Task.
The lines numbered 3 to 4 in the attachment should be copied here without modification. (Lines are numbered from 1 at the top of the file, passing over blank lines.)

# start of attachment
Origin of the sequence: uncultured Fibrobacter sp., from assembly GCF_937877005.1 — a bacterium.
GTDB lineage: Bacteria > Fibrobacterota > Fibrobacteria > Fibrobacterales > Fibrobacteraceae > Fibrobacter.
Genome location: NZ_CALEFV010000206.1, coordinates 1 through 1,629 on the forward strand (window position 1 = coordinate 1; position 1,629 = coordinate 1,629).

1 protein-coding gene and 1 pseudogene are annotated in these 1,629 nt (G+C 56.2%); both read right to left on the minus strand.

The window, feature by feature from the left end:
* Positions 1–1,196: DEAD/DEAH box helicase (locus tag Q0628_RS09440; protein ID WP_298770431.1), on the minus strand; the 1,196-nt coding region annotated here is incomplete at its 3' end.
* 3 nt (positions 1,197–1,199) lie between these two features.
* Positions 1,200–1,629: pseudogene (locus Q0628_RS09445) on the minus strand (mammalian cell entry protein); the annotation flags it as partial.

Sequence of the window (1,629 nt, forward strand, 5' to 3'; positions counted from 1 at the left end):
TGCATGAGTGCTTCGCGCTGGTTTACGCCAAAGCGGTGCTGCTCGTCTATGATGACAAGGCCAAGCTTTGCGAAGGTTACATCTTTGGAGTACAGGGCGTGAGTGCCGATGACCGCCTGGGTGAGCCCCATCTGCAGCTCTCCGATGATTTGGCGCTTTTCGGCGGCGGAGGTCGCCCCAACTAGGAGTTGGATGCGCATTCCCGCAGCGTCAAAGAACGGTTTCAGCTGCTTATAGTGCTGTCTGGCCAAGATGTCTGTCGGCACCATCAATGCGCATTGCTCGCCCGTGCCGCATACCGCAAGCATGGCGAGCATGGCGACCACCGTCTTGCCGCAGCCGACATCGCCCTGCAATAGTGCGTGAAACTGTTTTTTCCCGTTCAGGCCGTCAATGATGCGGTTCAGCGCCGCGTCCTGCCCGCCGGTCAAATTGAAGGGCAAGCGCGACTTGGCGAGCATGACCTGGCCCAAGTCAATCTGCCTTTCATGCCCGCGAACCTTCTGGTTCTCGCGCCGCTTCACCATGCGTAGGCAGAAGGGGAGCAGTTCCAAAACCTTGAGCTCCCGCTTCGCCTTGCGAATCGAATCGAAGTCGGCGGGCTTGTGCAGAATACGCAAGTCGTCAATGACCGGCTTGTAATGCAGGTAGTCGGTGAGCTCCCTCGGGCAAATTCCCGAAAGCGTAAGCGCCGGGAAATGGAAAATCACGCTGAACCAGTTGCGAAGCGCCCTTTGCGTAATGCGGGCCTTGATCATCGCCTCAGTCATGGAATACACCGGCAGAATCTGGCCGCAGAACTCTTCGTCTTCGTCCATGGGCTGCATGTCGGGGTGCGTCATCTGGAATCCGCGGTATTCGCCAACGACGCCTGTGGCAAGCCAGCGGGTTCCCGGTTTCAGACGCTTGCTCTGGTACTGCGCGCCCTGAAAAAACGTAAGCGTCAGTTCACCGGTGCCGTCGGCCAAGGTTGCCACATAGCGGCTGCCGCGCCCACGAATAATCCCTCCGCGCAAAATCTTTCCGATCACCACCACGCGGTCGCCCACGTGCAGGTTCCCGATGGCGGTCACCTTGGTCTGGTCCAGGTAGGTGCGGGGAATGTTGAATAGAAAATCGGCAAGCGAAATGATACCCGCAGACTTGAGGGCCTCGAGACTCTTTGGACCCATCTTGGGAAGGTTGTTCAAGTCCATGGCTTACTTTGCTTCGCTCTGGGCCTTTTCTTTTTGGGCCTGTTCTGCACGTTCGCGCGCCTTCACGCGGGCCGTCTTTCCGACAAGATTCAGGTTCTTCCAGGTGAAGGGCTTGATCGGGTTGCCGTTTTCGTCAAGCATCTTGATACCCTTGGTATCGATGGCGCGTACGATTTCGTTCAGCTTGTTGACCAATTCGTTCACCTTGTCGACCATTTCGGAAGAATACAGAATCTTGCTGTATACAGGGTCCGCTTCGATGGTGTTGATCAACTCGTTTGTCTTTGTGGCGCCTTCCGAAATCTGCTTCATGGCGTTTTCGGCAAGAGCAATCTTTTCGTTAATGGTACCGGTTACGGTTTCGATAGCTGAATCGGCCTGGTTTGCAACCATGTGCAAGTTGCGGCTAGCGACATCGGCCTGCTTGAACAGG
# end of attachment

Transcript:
Genome location: NZ_CALEFV010000206.1, coordinates 1 through 1,629 on the forward strand (window position 1 = coordinate 1; position 1,629 = coordinate 1,629).

1 protein-coding gene and 1 pseudogene are annotated in these 1,629 nt (G+C 56.2%); both read right to left on the minus strand.